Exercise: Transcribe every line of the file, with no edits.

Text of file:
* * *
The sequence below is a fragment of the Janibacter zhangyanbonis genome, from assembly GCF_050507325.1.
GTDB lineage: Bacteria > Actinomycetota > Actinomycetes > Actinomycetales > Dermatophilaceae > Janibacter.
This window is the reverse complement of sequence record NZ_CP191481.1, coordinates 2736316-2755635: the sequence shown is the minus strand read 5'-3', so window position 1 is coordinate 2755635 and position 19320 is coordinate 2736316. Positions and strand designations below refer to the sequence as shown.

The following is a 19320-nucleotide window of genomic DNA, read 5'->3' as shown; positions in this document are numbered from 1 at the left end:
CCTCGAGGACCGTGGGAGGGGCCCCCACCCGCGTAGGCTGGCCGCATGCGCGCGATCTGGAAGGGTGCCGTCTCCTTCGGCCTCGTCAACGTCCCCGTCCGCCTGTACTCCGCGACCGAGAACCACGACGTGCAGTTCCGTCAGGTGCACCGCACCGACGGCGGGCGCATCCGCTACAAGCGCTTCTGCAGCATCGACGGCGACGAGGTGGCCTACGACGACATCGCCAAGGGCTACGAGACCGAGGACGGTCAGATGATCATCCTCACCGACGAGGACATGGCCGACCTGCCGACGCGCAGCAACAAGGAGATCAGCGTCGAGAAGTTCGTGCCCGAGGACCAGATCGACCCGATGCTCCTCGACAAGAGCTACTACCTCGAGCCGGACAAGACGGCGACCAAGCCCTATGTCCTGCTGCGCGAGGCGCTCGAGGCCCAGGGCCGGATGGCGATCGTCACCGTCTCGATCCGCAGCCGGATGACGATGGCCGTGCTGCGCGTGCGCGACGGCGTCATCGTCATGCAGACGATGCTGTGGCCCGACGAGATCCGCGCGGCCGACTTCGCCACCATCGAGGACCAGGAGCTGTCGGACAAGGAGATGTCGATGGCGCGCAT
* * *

The sequence below is a fragment of the Janibacter zhangyanbonis genome, from assembly GCF_050507325.1.
GTDB lineage: Bacteria > Actinomycetota > Actinomycetes > Actinomycetales > Dermatophilaceae > Janibacter.
This window is the reverse complement of sequence record NZ_CP191481.1, coordinates 2736316-2755635: the sequence shown is the minus strand read 5'-3', so window position 1 is coordinate 2755635 and position 19320 is coordinate 2736316. Positions and strand designations below refer to the sequence as shown.

The following is a 19320-nucleotide window of genomic DNA, read 5'->3' as shown; positions in this document are numbered from 1 at the left end:
CCTCGAGGACCGTGGGAGGGGCCCCCACCCGCGTAGGCTGGCCGCATGCGCGCGATCTGGAAGGGTGCCGTCTCCTTCGGCCTCGTCAACGTCCCCGTCCGCCTGTACTCCGCGACCGAGAACCACGACGTGCAGTTCCGTCAGGTGCACCGCACCGACGGCGGGCGCATCCGCTACAAGCGCTTCTGCAGCATCGACGGCGACGAGGTGGCCTACGACGACATCGCCAAGGGCTACGAGACCGAGGACGGTCAGATGATCATCCTCACCGACGAGGACATGGCCGACCTGCCGACGCGCAGCAACAAGGAGATCAGCGTCGAGAAGTTCGTGCCCGAGGACCAGATCGACCCGATGCTCCTCGACAAGAGCTACTACCTCGAGCCGGACAAGACGGCGACCAAGCCCTATGTCCTGCTGCGCGAGGCGCTCGAGGCCCAGGGCCGGATGGCGATCGTCACCGTCTCGATCCGCAGCCGGATGACGATGGCCGTGCTGCGCGTGCGCGACGGCGTCATCGTCATGCAGACGATGCTGTGGCCCGACGAGATCCGCGCGGCCGACTTCGCCACCATCGAGGACCAGGAGCTGTCGGACAAGGAGATGTCGATGGCGCGCAT